Magnetic materials are one of the ultimate keystones of modern technology, with the paradigmatic example of magnetic memories in electronic devices. On top of their long-standing impact in technology, an elusive type of magnets known as frustrated magnets have the potential of providing a platform for fractional matter, one of the possible building blocks for future quantum computers. However, designing such states requires extremely fine control of the microscopic properties of magnetic material, representing a critical open problem in material science.
An interdisciplinary team of researchers from Boston College (US), University of Texas at Dallas (US), and Aalto University has demonstrated a new technique to control the microscopic properties of layered magnets. The work combined two experimental teams led by Julia Chan and Fazel Tafti that included Thomas Tartaglia, Joseph Tang, Faranak Bahrami, Mykola Abramchuk, Gregory McCandless, Meaghan Doyle, Kenneth Burch, Ying Ran, together with the theoretical support of Jose Lado, assistant Professor in the Department of Applied Physics at Aalto.
The properties of magnetic materials are typically controlled by selectively replacing the magnetic atoms, a technique widely used in many compounds. However, these techniques are far from providing the ultimate control necessary to drive specific magnets into the delicate quantum frustrated regime. In compounds containing magnetic and non-magnetic elements, magnetic interactions are often mediated by the non-magnetic element, a phenomenon called super-exchange interaction. When the spin-orbit effect, a relativistic effect that appears in heavy elements, is finely tuned, the super-exchange interaction can potentially lead to frustrated states, ultimately generating fractionalized quantum matter. The team demonstrated a novel way of controlling the microscopic properties of van der Waals magnets by exploiting the spin-orbit coupling of the non-magnetic element.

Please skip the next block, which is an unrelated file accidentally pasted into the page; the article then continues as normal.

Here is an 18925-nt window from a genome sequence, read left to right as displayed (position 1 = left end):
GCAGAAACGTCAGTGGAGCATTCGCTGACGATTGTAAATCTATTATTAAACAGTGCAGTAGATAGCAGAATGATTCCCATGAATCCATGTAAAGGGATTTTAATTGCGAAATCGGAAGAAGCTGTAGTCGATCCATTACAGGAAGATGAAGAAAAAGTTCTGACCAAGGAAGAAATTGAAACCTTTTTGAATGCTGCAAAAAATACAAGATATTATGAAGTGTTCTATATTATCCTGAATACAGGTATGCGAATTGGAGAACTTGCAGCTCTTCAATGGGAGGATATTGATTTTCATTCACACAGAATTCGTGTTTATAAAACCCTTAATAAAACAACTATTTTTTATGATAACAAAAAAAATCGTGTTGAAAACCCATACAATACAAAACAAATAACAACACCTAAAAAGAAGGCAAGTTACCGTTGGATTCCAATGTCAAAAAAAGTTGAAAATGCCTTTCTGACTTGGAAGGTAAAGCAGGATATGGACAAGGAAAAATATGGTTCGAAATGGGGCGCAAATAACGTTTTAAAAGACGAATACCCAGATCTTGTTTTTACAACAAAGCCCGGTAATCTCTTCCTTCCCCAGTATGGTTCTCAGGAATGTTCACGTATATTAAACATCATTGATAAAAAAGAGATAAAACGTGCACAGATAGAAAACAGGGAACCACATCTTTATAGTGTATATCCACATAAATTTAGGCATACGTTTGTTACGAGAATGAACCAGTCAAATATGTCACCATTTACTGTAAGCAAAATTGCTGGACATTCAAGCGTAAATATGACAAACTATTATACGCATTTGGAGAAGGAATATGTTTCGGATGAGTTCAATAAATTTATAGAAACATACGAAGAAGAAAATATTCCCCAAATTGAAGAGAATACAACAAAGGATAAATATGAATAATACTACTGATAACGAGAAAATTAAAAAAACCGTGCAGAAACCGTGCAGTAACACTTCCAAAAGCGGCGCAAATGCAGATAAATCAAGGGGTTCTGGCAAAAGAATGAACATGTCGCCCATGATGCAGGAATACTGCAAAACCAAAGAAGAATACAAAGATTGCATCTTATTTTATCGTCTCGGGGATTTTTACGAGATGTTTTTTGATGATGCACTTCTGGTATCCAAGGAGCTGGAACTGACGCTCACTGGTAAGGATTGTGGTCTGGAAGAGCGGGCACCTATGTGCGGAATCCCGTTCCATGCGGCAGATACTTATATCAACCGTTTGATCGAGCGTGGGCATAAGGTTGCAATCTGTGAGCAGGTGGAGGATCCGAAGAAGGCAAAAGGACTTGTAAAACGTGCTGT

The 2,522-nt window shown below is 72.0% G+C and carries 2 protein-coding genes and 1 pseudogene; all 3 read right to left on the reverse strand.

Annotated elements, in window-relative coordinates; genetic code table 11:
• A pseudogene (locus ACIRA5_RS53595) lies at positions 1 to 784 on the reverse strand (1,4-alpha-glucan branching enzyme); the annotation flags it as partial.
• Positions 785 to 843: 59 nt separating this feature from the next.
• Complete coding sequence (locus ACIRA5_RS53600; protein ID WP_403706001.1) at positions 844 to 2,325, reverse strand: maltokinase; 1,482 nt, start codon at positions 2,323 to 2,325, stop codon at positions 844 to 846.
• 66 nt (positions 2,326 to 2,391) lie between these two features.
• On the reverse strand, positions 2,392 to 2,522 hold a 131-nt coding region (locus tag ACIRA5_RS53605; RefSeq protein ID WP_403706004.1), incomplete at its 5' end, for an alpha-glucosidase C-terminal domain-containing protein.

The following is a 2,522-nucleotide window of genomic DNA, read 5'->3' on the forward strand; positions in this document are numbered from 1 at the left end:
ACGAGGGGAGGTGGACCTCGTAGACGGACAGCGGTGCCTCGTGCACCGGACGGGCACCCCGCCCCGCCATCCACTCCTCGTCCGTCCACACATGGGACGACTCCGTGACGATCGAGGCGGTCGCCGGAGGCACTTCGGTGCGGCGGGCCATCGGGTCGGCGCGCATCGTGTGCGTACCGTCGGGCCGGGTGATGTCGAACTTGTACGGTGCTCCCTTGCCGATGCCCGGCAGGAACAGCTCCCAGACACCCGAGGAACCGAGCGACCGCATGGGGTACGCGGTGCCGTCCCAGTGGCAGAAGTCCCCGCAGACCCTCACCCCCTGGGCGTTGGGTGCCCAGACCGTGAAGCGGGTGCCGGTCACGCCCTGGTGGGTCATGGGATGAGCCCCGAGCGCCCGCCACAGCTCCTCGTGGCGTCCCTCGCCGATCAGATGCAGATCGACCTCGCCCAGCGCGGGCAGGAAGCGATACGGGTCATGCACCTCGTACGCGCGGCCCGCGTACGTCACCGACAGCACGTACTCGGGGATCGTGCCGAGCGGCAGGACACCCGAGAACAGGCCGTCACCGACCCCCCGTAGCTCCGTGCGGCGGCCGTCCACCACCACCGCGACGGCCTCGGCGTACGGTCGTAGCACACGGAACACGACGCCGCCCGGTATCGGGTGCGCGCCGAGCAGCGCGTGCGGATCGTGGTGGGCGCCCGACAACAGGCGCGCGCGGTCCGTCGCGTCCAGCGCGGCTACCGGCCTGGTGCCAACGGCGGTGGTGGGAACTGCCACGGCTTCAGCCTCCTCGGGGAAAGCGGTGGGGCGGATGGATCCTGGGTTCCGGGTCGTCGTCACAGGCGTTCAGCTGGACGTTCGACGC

In a ground-breaking work published this week in Science Advances, the team created a novel class of magnetic van der Waals materials, in which they selectively controlled the content of the non-magnetic atoms. The experimental team demonstrated how to create alloys with different average “heaviness” of the non-magnetic elements of the layered magnet. Theoretical predictions demonstrated that the continuous tunability of the spin-orbit effects in those alloys drives the magnetic state of the compound between two limits featuring different magnetic symmetry breaking, as was experimentally observed. Remarkably, at the turning point between those two limits, strong signatures of a frustrated state were found in the experiments, as theoretically expected from the existence of competing interactions.
These findings put forward a ground-breaking technique to control magnetism in layered materials through chemical spin-orbit engineering. This work opens up dramatic new possibilities to create van der Waals magnets with elusive controllable interactions, that can ultimately provide a novel pathway to design exotic frustrated van der Waals quantum magnets.
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